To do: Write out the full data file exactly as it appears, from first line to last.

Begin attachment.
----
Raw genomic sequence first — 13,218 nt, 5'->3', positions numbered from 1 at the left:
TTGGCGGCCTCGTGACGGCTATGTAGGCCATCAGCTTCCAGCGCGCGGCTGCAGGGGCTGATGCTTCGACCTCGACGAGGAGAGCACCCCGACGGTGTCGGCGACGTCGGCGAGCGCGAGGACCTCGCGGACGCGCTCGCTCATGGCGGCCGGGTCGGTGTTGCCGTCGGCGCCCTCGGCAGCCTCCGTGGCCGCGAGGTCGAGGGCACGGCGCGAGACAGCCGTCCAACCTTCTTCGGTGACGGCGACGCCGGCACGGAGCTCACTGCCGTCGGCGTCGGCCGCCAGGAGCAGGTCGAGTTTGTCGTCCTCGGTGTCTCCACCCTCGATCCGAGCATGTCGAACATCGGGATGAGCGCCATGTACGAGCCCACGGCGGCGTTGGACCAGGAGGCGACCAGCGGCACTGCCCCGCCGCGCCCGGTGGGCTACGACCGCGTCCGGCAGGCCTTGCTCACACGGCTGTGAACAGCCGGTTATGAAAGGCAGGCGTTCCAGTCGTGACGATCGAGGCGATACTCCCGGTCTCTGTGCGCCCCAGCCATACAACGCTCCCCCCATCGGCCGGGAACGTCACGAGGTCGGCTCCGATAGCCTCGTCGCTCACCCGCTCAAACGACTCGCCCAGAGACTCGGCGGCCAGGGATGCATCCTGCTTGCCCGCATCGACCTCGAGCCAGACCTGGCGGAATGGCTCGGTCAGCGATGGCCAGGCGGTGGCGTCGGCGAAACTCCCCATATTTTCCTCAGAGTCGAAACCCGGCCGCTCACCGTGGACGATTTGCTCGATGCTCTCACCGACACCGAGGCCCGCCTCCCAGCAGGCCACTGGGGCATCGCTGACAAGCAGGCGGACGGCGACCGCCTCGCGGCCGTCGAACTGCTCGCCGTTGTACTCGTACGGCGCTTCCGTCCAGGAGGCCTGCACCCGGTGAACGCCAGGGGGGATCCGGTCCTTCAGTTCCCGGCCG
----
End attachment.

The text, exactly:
Raw genomic sequence first — 13,218 nt, 5'->3', positions numbered from 1 at the left:
TTGGCGGCCTCGTGACGGCTATGTAGGCCATCAGCTTCCAGCGCGCGGCTGCAGGGGCTGATGCTTCGACCTCGACGAGGAGAGCACCCCGACGGTGTCGGCGACGTCGGCGAGCGCGAGGACCTCGCGGACGCGCTCGCTCATGGCGGCCGGGTCGGTGTTGCCGTCGGCGCCCTCGGCAGCCTCCGTGGCCGCGAGGTCGAGGGCACGGCGCGAGACAGCCGTCCAACCTTCTTCGGTGACGGCGACGCCGGCACGGAGCTCACTGCCGTCGGCGTCGGCCGCCAGGAGCAGGTCGAGTTTGTCGTCCTCGGTGTCTCCACCCTCGATCCGAGCATGTCGAACATCGGGATGAGCGCCATGTACGAGCCCACGGCGGCGTTGGACCAGGAGGCGACCAGCGGCACTGCCCCGCCGCGCCCGGTGGGCTACGACCGCGTCCGGCAGGCCTTGCTCACACGGCTGTGAACAGCCGGTTATGAAAGGCAGGCGTTCCAGTCGTGACGATCGAGGCGATACTCCCGGTCTCTGTGCGCCCCAGCCATACAACGCTCCCCCCATCGGCCGGGAACGTCACGAGGTCGGCTCCGATAGCCTCGTCGCTCACCCGCTCAAACGACTCGCCCAGAGACTCGGCGGCCAGGGATGCATCCTGCTTGCCCGCATCGACCTCGAGCCAGACCTGGCGGAATGGCTCGGTCAGCGATGGCCAGGCGGTGGCGTCGGCGAAACTCCCCATATTTTCCTCAGAGTCGAAACCCGGCCGCTCACCGTGGACGATTTGCTCGATGCTCTCACCGACACCGAGGCCCGCCTCCCAGCAGGCCACTGGGGCATCGCTGACAAGCAGGCGGACGGCGACCGCCTCGCGGCCGTCGAACTGCTCGCCGTTGTACTCGTACGGCGCTTCCGTCCAGGAGGCCTGCACCCGGTGAACGCCAGGGGGGATCCGGTCCTTCAGTTCCCGGCCG